Next steps

  • Partnership with BBC iPlayer / on demand streaming service users repeatedly expressed a desire to continue watching their favourite series or to catch up on trending ones that they don’t normally get the time to watch. The majority of users surveyed had accounts with BBC iPlayer, whose brand also aligns to that of BA and Netflix. Account features support interrupted session pause & play, tracking of viewing history, recommendations and downloadable content all of which are desired in inflight viewing as they are in at home viewing.
  • Partner with hardware firm to provide at seat tablets e.g. Samsung For state of the art inflight hardware at minimal cost to BA and greater UX inflight with pre-downloaded content available. Mobile tablets also allow for easier repair, upgrade and greater viewing comfort as users can move them around as desired to suit their seating position. Furthermore they offer an advanced interface for gaming interaction and can support multiple applications.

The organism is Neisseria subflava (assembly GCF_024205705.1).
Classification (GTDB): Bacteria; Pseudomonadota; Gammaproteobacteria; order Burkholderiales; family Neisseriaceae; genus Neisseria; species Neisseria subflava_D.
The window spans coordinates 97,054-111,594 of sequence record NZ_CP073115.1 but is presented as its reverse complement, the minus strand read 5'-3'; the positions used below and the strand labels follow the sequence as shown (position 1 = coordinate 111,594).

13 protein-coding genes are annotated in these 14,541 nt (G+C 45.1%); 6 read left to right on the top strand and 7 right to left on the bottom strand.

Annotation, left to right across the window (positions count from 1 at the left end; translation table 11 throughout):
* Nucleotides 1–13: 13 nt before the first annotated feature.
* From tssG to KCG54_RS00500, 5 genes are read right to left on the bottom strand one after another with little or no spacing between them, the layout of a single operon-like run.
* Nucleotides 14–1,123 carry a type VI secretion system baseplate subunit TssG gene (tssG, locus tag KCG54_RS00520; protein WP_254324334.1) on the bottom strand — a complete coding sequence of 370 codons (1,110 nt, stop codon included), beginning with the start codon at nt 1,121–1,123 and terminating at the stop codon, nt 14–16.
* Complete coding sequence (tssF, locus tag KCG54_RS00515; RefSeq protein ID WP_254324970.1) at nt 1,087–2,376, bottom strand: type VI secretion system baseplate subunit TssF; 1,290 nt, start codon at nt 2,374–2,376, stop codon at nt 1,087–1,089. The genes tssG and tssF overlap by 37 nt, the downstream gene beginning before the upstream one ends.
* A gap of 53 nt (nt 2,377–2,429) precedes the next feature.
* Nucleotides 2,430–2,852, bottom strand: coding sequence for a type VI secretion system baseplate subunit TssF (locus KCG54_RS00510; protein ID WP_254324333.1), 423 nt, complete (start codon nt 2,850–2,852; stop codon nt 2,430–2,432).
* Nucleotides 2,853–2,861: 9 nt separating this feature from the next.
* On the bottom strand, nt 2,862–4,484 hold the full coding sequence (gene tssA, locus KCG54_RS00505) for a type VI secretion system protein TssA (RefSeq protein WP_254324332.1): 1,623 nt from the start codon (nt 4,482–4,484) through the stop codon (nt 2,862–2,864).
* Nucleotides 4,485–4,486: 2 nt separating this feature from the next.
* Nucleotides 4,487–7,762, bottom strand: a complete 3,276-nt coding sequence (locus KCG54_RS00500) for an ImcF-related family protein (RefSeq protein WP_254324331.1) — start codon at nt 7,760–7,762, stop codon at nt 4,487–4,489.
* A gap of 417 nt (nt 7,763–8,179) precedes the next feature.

• Games for adults were relatively highly demanded. Passengers however, expect customer grade games as they are used to on their mobile devices. It would be recommended to partner with existing market leaders in the app store, if a tablet partnership was established this would be easy to implement.
  • Additional functionality identified in our feature prioritisation exercise from interviews included:
  • Integrated transport reservation system
  • Interactive chats
  • Multiplayer inflight gaming
  • Bill splitting on inflight bistro
I.o.n.a.

Written by

I.o.n.a.

Inveterate Nomad, UX Researcher & Front End Dev